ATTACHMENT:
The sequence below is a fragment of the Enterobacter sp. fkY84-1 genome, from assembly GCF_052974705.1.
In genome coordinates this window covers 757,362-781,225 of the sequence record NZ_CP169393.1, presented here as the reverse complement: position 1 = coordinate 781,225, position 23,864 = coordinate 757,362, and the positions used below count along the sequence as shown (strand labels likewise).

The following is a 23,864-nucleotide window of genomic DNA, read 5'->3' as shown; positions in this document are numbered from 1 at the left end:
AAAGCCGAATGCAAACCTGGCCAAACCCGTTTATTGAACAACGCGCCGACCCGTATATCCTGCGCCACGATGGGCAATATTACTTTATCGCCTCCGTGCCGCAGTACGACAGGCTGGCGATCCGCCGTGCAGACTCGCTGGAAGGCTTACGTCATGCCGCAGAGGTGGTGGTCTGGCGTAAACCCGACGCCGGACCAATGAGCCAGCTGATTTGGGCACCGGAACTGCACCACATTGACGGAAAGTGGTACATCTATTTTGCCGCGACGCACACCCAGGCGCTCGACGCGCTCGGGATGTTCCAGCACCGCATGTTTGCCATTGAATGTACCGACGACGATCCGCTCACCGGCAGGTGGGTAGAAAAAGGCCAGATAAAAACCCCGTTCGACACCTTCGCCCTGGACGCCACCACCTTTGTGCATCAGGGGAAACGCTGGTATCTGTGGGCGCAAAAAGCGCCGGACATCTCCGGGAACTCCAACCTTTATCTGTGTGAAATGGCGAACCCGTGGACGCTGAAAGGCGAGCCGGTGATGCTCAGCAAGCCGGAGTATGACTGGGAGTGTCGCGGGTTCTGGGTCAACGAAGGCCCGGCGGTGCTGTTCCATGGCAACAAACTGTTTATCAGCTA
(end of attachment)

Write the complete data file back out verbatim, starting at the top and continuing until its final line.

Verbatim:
The sequence below is a fragment of the Enterobacter sp. fkY84-1 genome, from assembly GCF_052974705.1.
In genome coordinates this window covers 757,362-781,225 of the sequence record NZ_CP169393.1, presented here as the reverse complement: position 1 = coordinate 781,225, position 23,864 = coordinate 757,362, and the positions used below count along the sequence as shown (strand labels likewise).

The following is a 23,864-nucleotide window of genomic DNA, read 5'->3' as shown; positions in this document are numbered from 1 at the left end:
AAAGCCGAATGCAAACCTGGCCAAACCCGTTTATTGAACAACGCGCCGACCCGTATATCCTGCGCCACGATGGGCAATATTACTTTATCGCCTCCGTGCCGCAGTACGACAGGCTGGCGATCCGCCGTGCAGACTCGCTGGAAGGCTTACGTCATGCCGCAGAGGTGGTGGTCTGGCGTAAACCCGACGCCGGACCAATGAGCCAGCTGATTTGGGCACCGGAACTGCACCACATTGACGGAAAGTGGTACATCTATTTTGCCGCGACGCACACCCAGGCGCTCGACGCGCTCGGGATGTTCCAGCACCGCATGTTTGCCATTGAATGTACCGACGACGATCCGCTCACCGGCAGGTGGGTAGAAAAAGGCCAGATAAAAACCCCGTTCGACACCTTCGCCCTGGACGCCACCACCTTTGTGCATCAGGGGAAACGCTGGTATCTGTGGGCGCAAAAAGCGCCGGACATCTCCGGGAACTCCAACCTTTATCTGTGTGAAATGGCGAACCCGTGGACGCTGAAAGGCGAGCCGGTGATGCTCAGCAAGCCGGAGTATGACTGGGAGTGTCGCGGGTTCTGGGTCAACGAAGGCCCGGCGGTGCTGTTCCATGGCAACAAACTGTTTATCAGCTA